There has been a growing chorus of grumpy criticism of Cleveland and its fans as the Indians winning streak has continued. It began, as far as I can tell, with Darren Rovell attendance-shaming the Indians earlier in the week, wondering why they only drew 24,000 or so fans to Tuesday’s win over the Tigers. Since then I’ve seen a lot of commenters and commentators saying much the same thing.
A couple of points to be made about that:
- A lot of people buy tickets ahead of time and no one schedules a winning streak. That said, there have been thousands and, in some cases, as many as 10,000 walkup ticket sales for Indians games lately;
- Cleveland, as a city, has lost about 20% of its population since 2000. It’s not in anywhere near as healthy an economic situation as basically any other major league city and, as such, fans attending games there are making bigger tradeoffs than fans in most other big league cities. To expect there to be 40,000+ fans able to plunk down serious cash for big league tickets 81 times a year in a city like Cleveland is asking a lot; finally
- When it matters, the Indians do, in fact, draw. And the fans are excited. We saw this with the playoffs last year. We’re seeing it now with the winning streak. Just witness the scene that unfolded in the 10th inning last night when Jay Bruce walked them off for win number 22:
The game was not a sellout, but those left field bleachers looked pretty full to me.
Don’t shame Indians fans for their alleged lack of support. They’re doing just fine, thank you very much.
Free agent outfielder/slugger J.D. Martinez is reportedly seeking an outfield gig, says Michael Silverman of the Boston Herald. According to Silverman’s sources, Martinez’s suitors have been informed that the veteran slugger would give preference to teams that can offer a corner outfield spot, rather than a DH-only role.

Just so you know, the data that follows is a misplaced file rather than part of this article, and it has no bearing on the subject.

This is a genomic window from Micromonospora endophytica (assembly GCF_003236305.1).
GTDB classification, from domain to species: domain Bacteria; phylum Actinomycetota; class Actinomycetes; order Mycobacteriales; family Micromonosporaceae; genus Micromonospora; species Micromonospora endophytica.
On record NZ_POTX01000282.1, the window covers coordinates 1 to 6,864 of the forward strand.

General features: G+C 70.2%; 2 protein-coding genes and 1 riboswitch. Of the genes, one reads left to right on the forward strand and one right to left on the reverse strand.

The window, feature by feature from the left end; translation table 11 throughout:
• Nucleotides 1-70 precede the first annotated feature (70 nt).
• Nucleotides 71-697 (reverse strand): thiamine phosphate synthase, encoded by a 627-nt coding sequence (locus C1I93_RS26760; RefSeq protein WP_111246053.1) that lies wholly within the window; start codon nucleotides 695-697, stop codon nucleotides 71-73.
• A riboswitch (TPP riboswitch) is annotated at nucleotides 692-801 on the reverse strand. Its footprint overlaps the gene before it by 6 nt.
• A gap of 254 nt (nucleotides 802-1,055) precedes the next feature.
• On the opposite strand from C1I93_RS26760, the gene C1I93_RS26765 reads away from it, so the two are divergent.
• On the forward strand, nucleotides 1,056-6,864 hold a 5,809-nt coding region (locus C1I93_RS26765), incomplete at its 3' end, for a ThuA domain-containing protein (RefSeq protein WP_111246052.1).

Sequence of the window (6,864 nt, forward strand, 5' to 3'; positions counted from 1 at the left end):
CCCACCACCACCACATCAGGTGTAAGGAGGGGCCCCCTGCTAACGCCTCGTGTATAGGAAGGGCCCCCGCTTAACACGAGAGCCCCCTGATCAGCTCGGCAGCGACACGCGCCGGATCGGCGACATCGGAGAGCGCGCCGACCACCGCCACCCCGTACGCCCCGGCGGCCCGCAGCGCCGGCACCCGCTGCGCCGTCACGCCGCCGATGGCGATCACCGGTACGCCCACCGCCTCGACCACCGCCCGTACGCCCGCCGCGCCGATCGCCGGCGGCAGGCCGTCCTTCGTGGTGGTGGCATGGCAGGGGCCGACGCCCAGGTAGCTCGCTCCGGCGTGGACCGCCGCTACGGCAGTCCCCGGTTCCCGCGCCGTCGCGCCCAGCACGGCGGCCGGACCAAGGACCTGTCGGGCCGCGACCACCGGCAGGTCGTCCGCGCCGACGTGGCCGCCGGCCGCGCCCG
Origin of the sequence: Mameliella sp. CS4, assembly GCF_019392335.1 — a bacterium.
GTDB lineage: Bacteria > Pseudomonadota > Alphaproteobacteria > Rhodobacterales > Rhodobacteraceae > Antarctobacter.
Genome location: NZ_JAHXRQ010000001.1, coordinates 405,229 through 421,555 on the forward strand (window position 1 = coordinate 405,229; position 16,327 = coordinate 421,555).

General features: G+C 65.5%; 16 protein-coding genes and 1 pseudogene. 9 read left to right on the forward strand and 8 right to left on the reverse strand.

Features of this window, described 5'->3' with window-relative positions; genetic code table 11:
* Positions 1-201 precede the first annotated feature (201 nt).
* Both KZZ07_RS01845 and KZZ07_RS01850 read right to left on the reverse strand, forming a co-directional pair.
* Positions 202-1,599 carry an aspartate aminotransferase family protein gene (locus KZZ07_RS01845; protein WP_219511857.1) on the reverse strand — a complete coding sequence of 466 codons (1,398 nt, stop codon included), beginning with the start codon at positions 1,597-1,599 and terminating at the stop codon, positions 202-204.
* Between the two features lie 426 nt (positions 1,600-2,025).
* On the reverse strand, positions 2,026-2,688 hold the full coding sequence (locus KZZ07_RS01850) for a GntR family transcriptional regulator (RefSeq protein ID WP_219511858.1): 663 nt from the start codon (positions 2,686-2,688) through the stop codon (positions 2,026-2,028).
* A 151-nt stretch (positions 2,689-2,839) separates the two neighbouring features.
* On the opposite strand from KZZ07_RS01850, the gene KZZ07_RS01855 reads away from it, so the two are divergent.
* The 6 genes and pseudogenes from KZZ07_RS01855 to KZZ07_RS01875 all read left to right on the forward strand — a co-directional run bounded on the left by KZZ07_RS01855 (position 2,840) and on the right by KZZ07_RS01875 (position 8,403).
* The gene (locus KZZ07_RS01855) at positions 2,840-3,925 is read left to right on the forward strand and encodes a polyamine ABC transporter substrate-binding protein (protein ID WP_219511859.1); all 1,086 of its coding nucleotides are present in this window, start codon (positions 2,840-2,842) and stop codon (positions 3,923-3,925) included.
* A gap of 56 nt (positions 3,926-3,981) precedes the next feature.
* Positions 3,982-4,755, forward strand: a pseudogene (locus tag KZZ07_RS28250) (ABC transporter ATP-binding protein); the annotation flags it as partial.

That could spell trouble for the Red Sox, who appear to be Martinez’s biggest suitors so far this offseason. Outfielders Mookie Betts and Andrew Benintendi are firmly established at the corners, and prior reports from club president Dave Dombrowski suggest that center fielder Jackie Bradley Jr. is not going anywhere anytime soon (thereby eliminating the possibility of reshuffling the outfield). The DH spot is still wide open for Martinez, who doesn’t seem to be totally closed off to the idea, but any full-time or part-time role on the field is likely off the table at this point.
Of course, the Red Sox aren’t the only ones pursuing Martinez’s services this winter. The 30-year-old slugger has been linked to both the Diamondbacks and Giants in weeks past, and while they have the roster flexibility to accommodate his preferences, they’ll need to clear another massive hurdle: the seven-year, $250 million contract he’s said to be seeking. Both clubs will need to get creative to make such a deal work. The Diamondbacks are rumored to be shopping right-hander Zack Greinke in an attempt to free up some room on their payroll for Martinez, while the Giants appear more inclined to scour the trade market for outfield help than shell out cash for another hefty contract in free agency.